“Ultra-running has taught me that we can achieve anything” – Dan Lawson

November 8th, 5 am. The Performax Bangalore Ultra 2014, India’s most popular ultra, gets off to its usual high-energy start. The 24-hour challenge, the highest in the event, is attempted by the who’s who of the Indian ultra-running scene. Among them is British athlete Dan Lawson, aged 41. Small, lean and muscled, running bare-chested, Dan certainly looks like he can complete the challenge comfortably…

November 9th, 5 am. Dan has run 226 kilometers! The air in the holding area is thick with the awe and respect fellow runners extend to a man who has just clocked a new record on Indian soil.

An elite athlete from England, and world record holder for treadmill running (834 kilometers in under 7 days), Dan spends half his year in Goa, India, with his family, training in the natural environs of the beautiful state and volunteering with two non-profits that engage youth to spread social messages through sports. In April, he will represent Great Britain in the World 24-hour Championships.

Although a star in the small world of ultra-running, Dan keeps a relatively low profile, sacrificing material pursuits for a lifestyle that allows him to pursue his passions. Dan doesn’t own a home. He lives in rented space in Goa and in a trailer in England.

Runners For Life was privileged to host Dan as he set a new record on Indian soil. We catch up with him post the Bangalore Ultra to talk about running ultras, his life in India and his up-coming races.

 

DL1

 

Dan, congratulations on your win and the new record! This is the highest mileage clocked in India in 24 hours so far. How did your love affair with running begin?

Thank you!

I started running around age 10 originally to fund-raise for an animal charity in England. I soon found I could beat most of the adults competing and kind of enjoyed that so began to run more and more. I think I was 12 when I ran my first half marathon in around 1.28 if I remember correctly. Running soon took a back seat to football, my main love as a youngster and in my adult years. I played football from (ages) 12 to 35, only recently returning to running.

 

In a span of barely 5-6 years, you established yourself as one of the world’s leading ultra-runners. How did this come about?

I kinda went straight to ultras. My first race after I took up running again was a 100-kilometer in England, from London to Brighton, where I finished second. I have not raced any marathons or 10-kilometers etc.

 

How do you train and stay motivated? Do you have a structured program incorporating your workouts, rest and nutrition?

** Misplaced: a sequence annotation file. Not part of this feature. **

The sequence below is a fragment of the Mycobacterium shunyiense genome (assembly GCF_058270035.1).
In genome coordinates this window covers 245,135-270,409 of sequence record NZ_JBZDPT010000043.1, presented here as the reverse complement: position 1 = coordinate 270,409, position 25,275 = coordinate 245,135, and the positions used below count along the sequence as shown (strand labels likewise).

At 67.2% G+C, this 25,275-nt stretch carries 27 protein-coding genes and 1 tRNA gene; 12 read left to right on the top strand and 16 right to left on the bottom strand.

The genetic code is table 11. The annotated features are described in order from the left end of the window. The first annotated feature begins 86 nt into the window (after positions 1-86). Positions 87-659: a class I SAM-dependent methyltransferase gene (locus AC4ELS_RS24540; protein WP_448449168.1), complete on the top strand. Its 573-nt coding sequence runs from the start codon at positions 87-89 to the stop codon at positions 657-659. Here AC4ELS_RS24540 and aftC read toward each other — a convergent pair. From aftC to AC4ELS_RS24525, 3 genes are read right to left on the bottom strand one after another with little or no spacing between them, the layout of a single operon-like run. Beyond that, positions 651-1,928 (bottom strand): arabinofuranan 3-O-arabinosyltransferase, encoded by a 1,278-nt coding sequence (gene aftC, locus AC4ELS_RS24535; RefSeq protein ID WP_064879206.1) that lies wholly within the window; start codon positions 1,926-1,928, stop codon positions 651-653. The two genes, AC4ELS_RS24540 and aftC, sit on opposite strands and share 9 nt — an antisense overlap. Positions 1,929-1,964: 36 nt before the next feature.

I run around 200 kilometers a week a mix of easy runs, repeats and tempo sessions and one longish run of around 60 kilometers. In England, I cycle a lot and daily take a yoga class. Here in India, I swim and walk a lot.

Rest??? That’s on my easy runs. Nutrition-wise I am practically a vegan, give or take the odd lassi and butter on toast. I love fresh fruit and vegetables and devour heaps each day.

I am lucky that I am quite hard on myself. I stick to my training regime well and don’t shirk on sessions. I am very intrinsically motivated and I just love to run.

 

What are some of your most memorable running moments?

Always my best running moments are those daily sessions that take you away from the normal routine of life and out into the countryside where the air is quiet and nature is the only sound you can hear. I consider myself very lucky to have these experiences almost daily.

 

What motivated you to join the Bangalore Ultra? How was your experience?

I was inquisitive to run an ultra in India to sample the scene here and meet other ultra runners. My experience was wonderful. The camaraderie was immense amongst runners, supporters and organizers. It felt like one big love-in. It was also exciting to be part of the ultra scene that seems to be bubbling up here in India. It’s gonna blast off very soon like it has in the rest of the world.

 

Dl2

 

Do you plan to run other races in India?

I run the Nilgiri Ultra this weekend, yep, I would love to run even more. Just fitting them in amongst training and other races I have already committed to.

 

Tell us more about your India connection – you spend 6 months here every year. What do you do?

I volunteer for two non-profits teaching youths to spread social messages through sport mostly football. Things like HIV Education, child rights, importance of staying in school etcetera.

 

You have given up a conventional life style to pursue your passions. How has that decision turned out for you? What are the sacrifices and have they been worth it?

I live my bliss. I run everyday yes of course it has worked out. I have sacrificed material goods and money to be truly happy. It’s great!

 

You already have several running accomplishments under your belt. What are your goals for the future?

My main aim now, having been picked to represent the Great Britain ultra team, has to be the World 24-hours championships in Italy in April 2015. All my training and racing is a build-up to that and, hopefully, a podium-finish, which would be awesome.

 

Finally, what has ultra running taught you?

Ultra-running has taught me that we can achieve anything. We are only limited by our minds. Truly open them and the possibilities are infinite.

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1 Response

  1. Murali says:

    Excellent, Awesome and no words to congratulate!!! What an inspiring words and down to earth thoughtfulness !! You will remain a great motivation for many ultra-runners, years to come….

    I ran 50Km and this itself I found terribly tough, especially the kind of climate it was in Nov.